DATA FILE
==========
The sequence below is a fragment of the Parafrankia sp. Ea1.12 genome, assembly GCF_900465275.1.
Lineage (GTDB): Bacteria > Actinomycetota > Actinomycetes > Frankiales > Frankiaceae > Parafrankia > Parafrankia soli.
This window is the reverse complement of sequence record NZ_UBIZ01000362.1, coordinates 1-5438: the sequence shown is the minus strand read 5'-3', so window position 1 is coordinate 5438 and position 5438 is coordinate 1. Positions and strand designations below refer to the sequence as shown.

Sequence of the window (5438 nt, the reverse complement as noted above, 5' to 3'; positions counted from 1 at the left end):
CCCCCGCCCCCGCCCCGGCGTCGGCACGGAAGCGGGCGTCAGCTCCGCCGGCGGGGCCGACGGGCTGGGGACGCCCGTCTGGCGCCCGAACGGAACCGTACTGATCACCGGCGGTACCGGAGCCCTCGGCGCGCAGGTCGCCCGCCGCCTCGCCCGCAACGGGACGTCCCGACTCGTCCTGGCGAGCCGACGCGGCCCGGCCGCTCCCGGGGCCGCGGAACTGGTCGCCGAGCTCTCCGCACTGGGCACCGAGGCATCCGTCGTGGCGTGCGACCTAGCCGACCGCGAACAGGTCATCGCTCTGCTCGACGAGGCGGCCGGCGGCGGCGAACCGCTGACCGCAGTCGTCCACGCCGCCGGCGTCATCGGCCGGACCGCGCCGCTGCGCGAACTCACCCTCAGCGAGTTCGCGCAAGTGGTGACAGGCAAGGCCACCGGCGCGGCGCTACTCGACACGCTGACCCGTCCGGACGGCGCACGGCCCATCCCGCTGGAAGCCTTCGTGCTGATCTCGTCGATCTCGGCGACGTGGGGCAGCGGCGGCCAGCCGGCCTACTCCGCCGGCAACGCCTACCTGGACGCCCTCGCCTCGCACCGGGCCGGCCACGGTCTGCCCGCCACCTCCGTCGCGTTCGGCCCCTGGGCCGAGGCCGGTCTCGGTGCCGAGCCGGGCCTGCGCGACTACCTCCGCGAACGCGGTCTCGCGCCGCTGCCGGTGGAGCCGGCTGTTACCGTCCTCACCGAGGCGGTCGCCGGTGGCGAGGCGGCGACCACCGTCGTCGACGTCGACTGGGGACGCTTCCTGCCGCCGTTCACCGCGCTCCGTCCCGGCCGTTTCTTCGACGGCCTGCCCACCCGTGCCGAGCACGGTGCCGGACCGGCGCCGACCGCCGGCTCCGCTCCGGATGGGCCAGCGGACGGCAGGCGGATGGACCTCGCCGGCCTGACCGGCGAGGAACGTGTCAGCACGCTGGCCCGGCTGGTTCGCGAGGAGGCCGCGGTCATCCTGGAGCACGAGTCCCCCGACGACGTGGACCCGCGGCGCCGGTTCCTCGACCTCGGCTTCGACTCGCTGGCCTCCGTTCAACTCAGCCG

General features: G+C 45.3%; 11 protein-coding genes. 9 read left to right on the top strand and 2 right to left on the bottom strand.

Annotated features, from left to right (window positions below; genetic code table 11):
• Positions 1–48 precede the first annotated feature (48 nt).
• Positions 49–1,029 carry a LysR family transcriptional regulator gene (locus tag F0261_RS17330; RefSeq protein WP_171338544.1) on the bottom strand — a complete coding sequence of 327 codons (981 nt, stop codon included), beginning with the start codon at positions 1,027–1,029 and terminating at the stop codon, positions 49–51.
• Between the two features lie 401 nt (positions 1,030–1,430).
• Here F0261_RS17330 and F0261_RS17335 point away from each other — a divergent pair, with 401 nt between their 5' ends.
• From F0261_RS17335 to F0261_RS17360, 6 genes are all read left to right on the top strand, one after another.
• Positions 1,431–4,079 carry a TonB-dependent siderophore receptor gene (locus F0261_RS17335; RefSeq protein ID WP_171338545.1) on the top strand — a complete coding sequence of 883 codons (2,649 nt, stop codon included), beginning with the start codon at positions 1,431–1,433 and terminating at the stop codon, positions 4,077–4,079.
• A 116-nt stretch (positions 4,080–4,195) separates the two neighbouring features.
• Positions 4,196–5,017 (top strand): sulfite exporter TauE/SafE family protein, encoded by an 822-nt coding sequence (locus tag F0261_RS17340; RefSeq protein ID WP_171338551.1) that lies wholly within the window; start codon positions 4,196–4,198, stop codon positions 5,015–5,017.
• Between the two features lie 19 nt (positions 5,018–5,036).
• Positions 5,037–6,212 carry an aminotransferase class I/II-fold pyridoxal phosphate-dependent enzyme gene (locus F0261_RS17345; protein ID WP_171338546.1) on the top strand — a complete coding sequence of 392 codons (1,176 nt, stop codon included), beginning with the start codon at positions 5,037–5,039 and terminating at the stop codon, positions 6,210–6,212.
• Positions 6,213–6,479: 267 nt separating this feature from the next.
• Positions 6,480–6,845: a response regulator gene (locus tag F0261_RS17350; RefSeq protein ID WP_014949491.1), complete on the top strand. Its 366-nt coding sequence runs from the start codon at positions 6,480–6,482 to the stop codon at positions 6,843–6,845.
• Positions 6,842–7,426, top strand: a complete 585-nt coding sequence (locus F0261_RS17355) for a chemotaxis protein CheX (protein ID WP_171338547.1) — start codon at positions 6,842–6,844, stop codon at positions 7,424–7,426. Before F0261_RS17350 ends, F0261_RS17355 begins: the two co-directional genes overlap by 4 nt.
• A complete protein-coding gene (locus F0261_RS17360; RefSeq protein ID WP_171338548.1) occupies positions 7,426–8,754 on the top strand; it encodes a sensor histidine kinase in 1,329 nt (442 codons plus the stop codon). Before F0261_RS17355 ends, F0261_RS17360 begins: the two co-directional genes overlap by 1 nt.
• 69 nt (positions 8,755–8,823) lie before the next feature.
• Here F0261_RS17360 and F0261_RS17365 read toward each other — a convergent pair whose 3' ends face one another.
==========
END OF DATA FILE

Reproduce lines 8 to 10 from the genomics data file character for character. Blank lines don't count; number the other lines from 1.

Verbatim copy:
• Positions 1–48 precede the first annotated feature (48 nt).
• Positions 49–1,029 carry a LysR family transcriptional regulator gene (locus tag F0261_RS17330; RefSeq protein WP_171338544.1) on the bottom strand — a complete coding sequence of 327 codons (981 nt, stop codon included), beginning with the start codon at positions 1,027–1,029 and terminating at the stop codon, positions 49–51.
• Between the two features lie 401 nt (positions 1,030–1,430).